On this day in 1870 the U.S. Congress ratified the 15th Amendment of the Constitution. This amendment gives the right of all American citizens of legal age the right to vote. It ensured that their right to vote was not to be denied or abridged by the United States or any of its states on the account of race, color or previous condition of servitude.
This amendment empowered many African-Americans (Blacks) across the country, specifically the South during Reconstruction that had political aspirations. In fact thousands of Blacks were elected to political office during that time. Congress and state legislatures began to pass radical bills to help eliminate all race-based laws.
Many Blacks holding public office and their Republican allies saw hopeful signs of progress, while the mostly defeated White Democratic power structure saw it as an intolerable threat. Although President Grant had to send federal troops to New Orleans to dispel an angry white mob who did not like interracial government, but it was his successor, President Hayes that withdrew those troops in 1877 that ended the protection and adherence of many of the policies enacted to protect Blacks.
Black politicians were voted out, southern legislatures passed poll taxes, literacy tests and various segregation laws. Jim Crow, the son of the south was born.
It wasn’t until the efforts of the countless and far too often nameless people of the Civil Rights Movement that help get American back on track to civility. The passing of the Voting Rights Act of 1965 was a full ninety-five (95) years after the ratification of the 15th Amendment. Essentially the struggles, fights, sacrifices and deaths that lead to President Lyndon Johnson to sign the Voting Rights Act into law was basically the re-ratification of the 15th Amendment.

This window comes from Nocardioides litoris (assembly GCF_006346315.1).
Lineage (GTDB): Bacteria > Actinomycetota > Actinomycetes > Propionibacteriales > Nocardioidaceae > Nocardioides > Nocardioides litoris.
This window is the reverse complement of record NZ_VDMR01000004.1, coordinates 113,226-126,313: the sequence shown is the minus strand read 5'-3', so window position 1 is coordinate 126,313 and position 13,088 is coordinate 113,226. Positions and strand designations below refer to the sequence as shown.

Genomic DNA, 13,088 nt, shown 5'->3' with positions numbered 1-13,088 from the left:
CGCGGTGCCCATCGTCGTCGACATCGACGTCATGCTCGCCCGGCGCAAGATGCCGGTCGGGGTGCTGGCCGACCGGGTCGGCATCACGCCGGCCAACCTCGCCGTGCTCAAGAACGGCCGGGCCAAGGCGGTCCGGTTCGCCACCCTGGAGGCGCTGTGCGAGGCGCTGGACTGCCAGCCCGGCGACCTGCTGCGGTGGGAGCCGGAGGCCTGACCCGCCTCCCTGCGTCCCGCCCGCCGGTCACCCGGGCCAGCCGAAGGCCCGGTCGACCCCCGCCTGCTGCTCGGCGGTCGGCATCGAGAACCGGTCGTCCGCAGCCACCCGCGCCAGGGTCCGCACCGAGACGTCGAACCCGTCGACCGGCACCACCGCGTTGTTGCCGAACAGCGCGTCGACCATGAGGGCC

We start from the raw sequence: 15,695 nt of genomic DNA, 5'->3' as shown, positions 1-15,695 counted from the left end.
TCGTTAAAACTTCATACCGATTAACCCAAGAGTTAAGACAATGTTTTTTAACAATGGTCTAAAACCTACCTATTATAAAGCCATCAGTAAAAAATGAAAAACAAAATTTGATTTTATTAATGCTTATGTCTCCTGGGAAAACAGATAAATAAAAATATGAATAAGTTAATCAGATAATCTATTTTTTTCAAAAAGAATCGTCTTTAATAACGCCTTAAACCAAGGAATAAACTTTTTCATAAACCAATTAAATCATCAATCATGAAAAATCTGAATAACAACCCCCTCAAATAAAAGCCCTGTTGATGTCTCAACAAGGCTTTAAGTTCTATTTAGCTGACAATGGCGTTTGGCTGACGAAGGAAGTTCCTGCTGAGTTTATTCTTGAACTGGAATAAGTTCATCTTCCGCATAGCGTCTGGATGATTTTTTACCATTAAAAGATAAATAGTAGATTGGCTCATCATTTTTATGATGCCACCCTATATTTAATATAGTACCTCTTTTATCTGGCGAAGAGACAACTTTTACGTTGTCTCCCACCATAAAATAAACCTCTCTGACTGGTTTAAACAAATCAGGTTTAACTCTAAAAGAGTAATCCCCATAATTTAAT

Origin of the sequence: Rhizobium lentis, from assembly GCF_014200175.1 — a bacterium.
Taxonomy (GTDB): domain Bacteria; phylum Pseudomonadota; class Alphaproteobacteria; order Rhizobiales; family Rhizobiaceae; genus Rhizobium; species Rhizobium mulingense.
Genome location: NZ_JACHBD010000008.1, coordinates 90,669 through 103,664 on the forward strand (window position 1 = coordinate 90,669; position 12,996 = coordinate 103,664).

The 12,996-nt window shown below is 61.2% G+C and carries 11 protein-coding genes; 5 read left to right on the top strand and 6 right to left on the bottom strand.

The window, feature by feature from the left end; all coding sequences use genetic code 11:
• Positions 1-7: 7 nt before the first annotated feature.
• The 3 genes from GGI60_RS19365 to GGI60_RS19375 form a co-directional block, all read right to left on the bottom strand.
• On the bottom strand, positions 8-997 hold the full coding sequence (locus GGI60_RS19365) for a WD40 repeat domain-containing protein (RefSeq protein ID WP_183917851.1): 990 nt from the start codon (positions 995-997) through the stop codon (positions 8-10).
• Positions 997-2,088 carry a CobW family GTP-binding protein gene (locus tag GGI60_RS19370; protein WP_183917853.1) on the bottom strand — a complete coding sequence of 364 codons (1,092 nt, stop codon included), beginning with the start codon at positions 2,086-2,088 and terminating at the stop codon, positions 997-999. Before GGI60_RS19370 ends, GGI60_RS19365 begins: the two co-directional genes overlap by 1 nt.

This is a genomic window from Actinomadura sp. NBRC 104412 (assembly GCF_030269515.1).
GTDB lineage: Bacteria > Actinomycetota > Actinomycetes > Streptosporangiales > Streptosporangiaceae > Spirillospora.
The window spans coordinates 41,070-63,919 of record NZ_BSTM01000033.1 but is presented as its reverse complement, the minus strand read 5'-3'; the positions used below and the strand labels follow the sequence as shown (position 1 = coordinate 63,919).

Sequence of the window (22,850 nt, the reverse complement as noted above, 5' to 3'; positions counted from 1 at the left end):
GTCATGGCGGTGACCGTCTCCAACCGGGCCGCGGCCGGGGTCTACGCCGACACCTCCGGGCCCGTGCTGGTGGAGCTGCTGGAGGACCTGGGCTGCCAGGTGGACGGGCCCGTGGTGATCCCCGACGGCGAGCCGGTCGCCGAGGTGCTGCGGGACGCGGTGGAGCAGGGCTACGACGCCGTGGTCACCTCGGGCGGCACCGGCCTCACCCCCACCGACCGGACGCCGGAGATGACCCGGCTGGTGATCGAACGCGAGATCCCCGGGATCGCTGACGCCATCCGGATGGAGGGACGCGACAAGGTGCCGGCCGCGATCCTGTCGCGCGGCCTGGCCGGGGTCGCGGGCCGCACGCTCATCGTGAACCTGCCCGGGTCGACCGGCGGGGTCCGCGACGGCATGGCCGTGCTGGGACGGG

Today, I can see someone like me hold elected offices and positions of power through the land. It’s still a struggle for the most part, but when I look at a Mayor such as Cory Booker (Newark, NJ) or a formal U.S. Congressman such as Harold Ford, Jr. (D-TN) or J.C. Watts (R-OK), a Governor such as Duval Patrick (D-MA), a chairman of a major political party and former Lt. Governor such as Michael Steele (R-MD) and even the President of the United States Barack Obama I am appreciative and hopeful for the allies of both major political parties, Republican & Democrat can see someone like me as the constitution currently states it, equal.
Regardless of our disagreements on policies we are in this game together. Civil Rights is not some passive movement of long ago, nor is this amendment, a political party, specific top politicians or chairmans accountable to just a single group of people. February is called Black History Month, but there are many people who were not Black who helped make this history along with many Blacks. I hope we all can work to not discount the significants of each others personal triumphs and collective achievements.
I take this opportunity to congratulate one more time the Republican Party in the election of it’s new party chairman former Lieutenant Governor of Maryland, Chairman Michael Steele and the Democratic Party in the election of our 44th President of the United States, President Barack Obama.